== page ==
Now, how could I face life without the Braves? Without my father and our wonderful conspiracy, was my real question. Without a way to talk to other kids, was another.
I ground the terrible newspaper into my chenille spread and wondered what I could have done to prevent this loss. A novena to St. Anthony? No candy during lent? An urgent letter to Tom Yawkey, the Red Sox owner who refused to help the Braves by sharing Fenway Park?
The same papers and newscasters that brought word of the future of the Boston Braves that spring told of anti-British riots erupting in Egypt, of Albert Schweizer giving his life to others, of H-bomb tests in the Pacific. But current events did nothing to give me perspective, to help me with my struggle.
The next day, I barely heard the voices around me. “It’s your father’s fault you’re this way,” from my mother. “I guess now you’ll have to be a Red Sox fan.” This from classmates who did not understand that existence is not like a baserunner, sprinting from one anchored sack to the next, around to home; it is like a whisper of wind under a fastball, waiting to be named by the umpire. “They ain’t nothing ’til I calls them,” says the umpire.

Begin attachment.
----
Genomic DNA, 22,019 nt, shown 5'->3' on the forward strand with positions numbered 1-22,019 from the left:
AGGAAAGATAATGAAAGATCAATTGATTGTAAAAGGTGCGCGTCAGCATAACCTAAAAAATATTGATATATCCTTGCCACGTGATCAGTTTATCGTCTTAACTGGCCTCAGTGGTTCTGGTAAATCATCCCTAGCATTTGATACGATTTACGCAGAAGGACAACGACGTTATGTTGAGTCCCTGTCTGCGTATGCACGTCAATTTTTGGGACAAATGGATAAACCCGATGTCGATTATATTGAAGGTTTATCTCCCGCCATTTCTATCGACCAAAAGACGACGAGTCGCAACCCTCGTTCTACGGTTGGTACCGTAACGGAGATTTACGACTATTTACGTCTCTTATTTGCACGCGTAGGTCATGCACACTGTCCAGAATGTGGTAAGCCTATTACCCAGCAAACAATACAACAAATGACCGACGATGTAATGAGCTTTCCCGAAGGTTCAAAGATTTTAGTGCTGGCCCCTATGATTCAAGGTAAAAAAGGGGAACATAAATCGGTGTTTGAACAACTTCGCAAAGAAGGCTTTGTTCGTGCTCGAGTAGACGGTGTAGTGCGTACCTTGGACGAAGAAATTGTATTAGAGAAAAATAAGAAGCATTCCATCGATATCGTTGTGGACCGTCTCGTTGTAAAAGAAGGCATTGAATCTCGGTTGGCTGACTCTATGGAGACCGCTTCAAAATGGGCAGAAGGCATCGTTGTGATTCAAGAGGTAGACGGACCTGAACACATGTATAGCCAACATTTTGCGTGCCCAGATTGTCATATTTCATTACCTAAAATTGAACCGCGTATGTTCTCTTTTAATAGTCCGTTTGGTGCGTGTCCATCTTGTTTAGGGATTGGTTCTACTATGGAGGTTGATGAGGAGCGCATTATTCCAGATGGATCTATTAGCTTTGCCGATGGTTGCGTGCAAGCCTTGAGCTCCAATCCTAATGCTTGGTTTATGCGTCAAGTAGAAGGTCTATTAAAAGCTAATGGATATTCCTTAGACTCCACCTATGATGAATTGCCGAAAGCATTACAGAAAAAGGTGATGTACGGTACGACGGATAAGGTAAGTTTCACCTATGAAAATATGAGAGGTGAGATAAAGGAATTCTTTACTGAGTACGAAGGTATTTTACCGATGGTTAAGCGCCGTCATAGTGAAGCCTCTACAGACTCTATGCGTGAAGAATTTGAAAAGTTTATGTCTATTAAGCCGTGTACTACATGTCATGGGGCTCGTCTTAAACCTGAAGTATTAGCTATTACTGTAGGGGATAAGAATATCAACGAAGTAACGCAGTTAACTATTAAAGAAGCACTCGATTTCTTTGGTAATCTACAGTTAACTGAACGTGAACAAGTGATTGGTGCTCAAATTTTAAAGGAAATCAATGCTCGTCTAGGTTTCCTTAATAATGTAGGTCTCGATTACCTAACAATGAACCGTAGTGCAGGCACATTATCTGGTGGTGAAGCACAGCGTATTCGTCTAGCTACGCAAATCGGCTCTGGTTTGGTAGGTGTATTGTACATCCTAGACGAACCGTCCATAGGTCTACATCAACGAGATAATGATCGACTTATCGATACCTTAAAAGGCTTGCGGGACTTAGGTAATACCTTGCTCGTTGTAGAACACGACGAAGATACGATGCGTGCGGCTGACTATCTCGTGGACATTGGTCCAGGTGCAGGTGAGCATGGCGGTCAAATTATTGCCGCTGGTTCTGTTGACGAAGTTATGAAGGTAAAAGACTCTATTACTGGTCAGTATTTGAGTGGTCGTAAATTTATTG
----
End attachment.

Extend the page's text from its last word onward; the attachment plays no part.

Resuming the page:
My father understood. I listened carefully and believed his simple message–”We did that long enough, cara, we’ll find something else.” And through the next thirty years until he died, we did indeed find “something else” in our adult relationship.
But, more amazing, Paul (with unparalleled genius he had figured out who sent him the card) also came through. “Now you can come to your own high school basketball games,” he said, “and let the Braves go west.”
I did even more than that–I let all of baseball go west and never followed it again.
From time to time through the last forty years, I have watched baseball games out of the corner of my eye and sometimes allowed the cheers of the crowd and the crack of the bat to carry me back to the old Philco. When friends hear the story of “my life as a Braves fan” they mistakenly think it would take little to turn me into a 1990s fan. They offer tickets and invite me to tailgate parties. But reentry into baseball cannot unearth the passion I felt in the 5Os, exulting in Bickford’s hot August no-hitter, moping when Antonelli popped up (pitchers took their turn in the batter’s box back then!), defending my underdog Braves with all my energy.
The shapes and motions of baseball are part of my past, in scrapbooks and on closet shelves with my saddle shoes. The comings and goings in the ballpark, inning by inning, game by game, season by season-even city by city-introduced me to the rhythms of life. Baseball and the Braves have already done all they ever needed to do for me.